The economic reform adopted in the Soviet Union and the measures taken by other socialist countries in Europe have aroused a lot of interest in the capitalist world. In all principal capitalist countries they have been hailed with satisfaction and have been called by their real name as initial doses of capitalism in socialist economy. The international bourgeoisie, the American imperialists in the first place, have already begun to export their capital in the form of credits to the Soviet Union and to certain Eastern European countries, as they have long done in Yugoslavia. Knowing the ruthlessness and intentions of monopolist capital it is clear that the fundamental objective of the imperialists is to use these credits as fetters to hold in economic bondage the Soviet Union and the other Eastern European countries as they have done Titoite Yugoslavia. This bondage represents one of Johnson’s famous “bridges”. And imperialism has received its guarantees for these investments by first acquiring a favorable official stand towards its policy. In the case of Yugoslavia it found this assurance and guarantee in Tito’s clique, that is why it invests and keeps investing year after year millions and billions of dollars. As regards the Soviet Union and the others, it is finding this guarantee in the pro-imperialist policy which Khrushchevites are pursuing, that is why the imperialists have begun to invest their capital without fear. The press in capitalist countries and the ideologists of imperialism are exerting great pressure on and persistently demanding of revisionist leaders to be consistent in their line of degenerating socialist economy, to carry the processes begun in this direction to their logical end, holding out the economy of Yugoslavia as an example and pattern to them.
Referring to the economic reform, in the Soviet Union the American newspaper “Monitor” wrote in its editorial on September 30, 1965: “The economic reform does not influence to a large degree the economic life of the Soviet Union alone, but it is at the same time of deep significance to the future of communism as a whole…. It is true that such steps are an imitation of western economic methods. On the other hand, this large scale freedom of action of enterprises is nothing else but part of the step towards unlimited freedom which has been manifested in other aspects of Soviet life. We are convinced that nothing can resist this current. It goes without saying that when this bourgeois newspaper speaks of freedom and of an irresistible current, it has nothing else in mind but the capitalist way of development. Besides this, by identifying revisionist economic policy with socialism, the bourgeois press has launched a frenzied campaign against the alleged failure and incorrigible crisis of the socialist economic system.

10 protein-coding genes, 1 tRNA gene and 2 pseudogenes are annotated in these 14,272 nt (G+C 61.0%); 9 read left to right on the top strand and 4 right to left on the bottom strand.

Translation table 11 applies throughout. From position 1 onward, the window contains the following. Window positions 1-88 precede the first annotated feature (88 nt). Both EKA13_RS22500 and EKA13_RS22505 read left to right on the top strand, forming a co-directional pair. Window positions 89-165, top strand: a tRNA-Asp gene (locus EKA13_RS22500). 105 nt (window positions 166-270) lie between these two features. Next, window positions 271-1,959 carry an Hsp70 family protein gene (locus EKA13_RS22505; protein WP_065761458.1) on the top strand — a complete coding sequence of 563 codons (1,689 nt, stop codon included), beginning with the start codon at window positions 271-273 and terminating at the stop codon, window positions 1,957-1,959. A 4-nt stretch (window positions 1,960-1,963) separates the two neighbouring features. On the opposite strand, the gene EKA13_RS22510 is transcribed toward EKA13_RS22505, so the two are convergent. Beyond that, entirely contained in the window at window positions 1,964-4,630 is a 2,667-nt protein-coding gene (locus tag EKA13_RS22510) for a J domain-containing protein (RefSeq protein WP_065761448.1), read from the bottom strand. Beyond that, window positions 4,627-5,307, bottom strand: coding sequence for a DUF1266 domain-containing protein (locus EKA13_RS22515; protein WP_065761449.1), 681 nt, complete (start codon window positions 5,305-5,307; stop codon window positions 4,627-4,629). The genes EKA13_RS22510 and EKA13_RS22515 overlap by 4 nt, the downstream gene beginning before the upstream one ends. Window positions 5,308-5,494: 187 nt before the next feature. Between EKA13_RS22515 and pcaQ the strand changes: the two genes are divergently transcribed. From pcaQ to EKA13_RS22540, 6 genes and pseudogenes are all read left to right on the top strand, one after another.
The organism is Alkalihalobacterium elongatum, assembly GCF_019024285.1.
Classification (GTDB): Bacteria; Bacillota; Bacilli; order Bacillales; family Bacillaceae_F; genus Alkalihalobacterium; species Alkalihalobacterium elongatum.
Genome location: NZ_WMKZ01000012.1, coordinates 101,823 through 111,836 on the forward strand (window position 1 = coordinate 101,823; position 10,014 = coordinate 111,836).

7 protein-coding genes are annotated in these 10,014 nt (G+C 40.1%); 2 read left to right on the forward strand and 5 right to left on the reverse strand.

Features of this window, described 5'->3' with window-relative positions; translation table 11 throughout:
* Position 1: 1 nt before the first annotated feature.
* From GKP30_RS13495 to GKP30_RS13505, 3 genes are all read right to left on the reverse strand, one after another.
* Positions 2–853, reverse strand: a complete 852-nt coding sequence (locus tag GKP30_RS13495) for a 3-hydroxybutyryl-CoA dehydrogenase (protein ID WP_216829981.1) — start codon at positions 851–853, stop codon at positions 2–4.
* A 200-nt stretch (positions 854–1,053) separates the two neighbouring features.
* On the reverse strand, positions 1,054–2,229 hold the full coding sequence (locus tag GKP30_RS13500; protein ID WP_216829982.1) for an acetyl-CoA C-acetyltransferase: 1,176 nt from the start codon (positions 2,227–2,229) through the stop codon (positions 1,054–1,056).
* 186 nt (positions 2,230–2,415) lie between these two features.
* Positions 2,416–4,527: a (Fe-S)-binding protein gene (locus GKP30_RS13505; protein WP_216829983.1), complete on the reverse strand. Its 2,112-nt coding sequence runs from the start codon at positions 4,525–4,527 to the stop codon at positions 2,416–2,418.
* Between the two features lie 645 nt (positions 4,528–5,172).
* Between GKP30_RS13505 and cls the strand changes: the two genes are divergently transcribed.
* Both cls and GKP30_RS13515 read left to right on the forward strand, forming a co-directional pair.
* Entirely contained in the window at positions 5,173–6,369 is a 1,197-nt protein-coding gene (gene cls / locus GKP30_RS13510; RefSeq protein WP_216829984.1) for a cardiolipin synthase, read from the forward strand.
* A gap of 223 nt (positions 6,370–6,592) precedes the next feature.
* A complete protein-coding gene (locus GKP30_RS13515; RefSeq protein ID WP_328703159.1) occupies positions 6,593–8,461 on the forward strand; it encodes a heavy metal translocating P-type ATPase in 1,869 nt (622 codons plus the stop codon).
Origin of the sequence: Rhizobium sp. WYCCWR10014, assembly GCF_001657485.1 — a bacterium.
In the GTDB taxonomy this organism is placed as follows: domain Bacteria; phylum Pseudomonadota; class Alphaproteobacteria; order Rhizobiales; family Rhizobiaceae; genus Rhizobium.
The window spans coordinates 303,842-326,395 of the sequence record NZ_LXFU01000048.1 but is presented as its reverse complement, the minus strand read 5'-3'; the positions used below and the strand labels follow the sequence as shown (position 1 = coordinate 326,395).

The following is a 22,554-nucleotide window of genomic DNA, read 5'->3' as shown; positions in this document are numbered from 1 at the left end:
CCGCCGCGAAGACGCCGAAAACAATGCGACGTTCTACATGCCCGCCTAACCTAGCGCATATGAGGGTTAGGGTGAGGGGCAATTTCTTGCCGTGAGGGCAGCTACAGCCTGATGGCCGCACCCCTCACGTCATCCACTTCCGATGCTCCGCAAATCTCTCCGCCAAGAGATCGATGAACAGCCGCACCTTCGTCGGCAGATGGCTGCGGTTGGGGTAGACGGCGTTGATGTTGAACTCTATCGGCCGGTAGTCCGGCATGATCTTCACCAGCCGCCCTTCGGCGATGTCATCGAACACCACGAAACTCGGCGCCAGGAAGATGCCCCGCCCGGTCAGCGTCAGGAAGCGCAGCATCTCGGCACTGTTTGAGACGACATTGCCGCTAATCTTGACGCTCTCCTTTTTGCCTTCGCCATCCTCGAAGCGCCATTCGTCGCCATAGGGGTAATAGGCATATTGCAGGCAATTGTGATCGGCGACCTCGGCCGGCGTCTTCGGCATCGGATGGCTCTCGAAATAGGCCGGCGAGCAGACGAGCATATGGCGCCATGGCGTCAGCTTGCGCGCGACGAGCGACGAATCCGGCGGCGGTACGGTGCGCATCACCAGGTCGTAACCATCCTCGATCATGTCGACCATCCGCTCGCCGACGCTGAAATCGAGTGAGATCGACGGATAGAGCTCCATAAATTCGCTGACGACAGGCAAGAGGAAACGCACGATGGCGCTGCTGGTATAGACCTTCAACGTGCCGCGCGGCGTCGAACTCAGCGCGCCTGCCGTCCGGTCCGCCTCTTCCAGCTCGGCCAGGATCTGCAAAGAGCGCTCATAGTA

Yugoslav revisionists too, as lackeys of imperialism who have long thrust their economy on the road to capitalist degeneration, have welcomed with joy and optimism the economic reforms of their Soviet and other colleagues. The Yugoslav press make no secret of the affinity, and even the identity of these reforms with those applied in Yugoslavia. Formerly N. Khrushchev, while visiting Yugoslavia in September 1963, had praised the Yugoslav system of economy, and had even expressed his desire and intention to make a study of and apply it in the Soviet Union. Khrushchev, to his bad luck, was not able to realize this desire in full. But what Khrushchev failed to do is now being done by his successors. This is the reason why Yugoslav revisionists hail the new economic reform of the Soviet leaders, in which they see the fulfilment of their mission as “transmission belt to carry economic ideas of the West to the East”.
All the support and aid given to this reform by the bourgeois press, the apologists of imperialism and Yugoslav revisionists are a very significant indication as to whose advantage is this reform and in what direction it leads Soviet economy. The new economic reform of the revisionist leaders is one which opens the way towards degeneration to Soviet economy. This undeniable truth cannot be covered up by any demagogy and cunning of the Soviet revisionist leaders, however refined they may be. Through this reform the present Soviet leaders showed once again their true anti-socialist and anti-Soviet features; it showed that they are persistently marching along the Khrushchevite path of treason. No doubt that while pursuing this path they can hope for no better destiny than that of their inspirer – N. Khrushchev.
Click here to return to the index of archival material.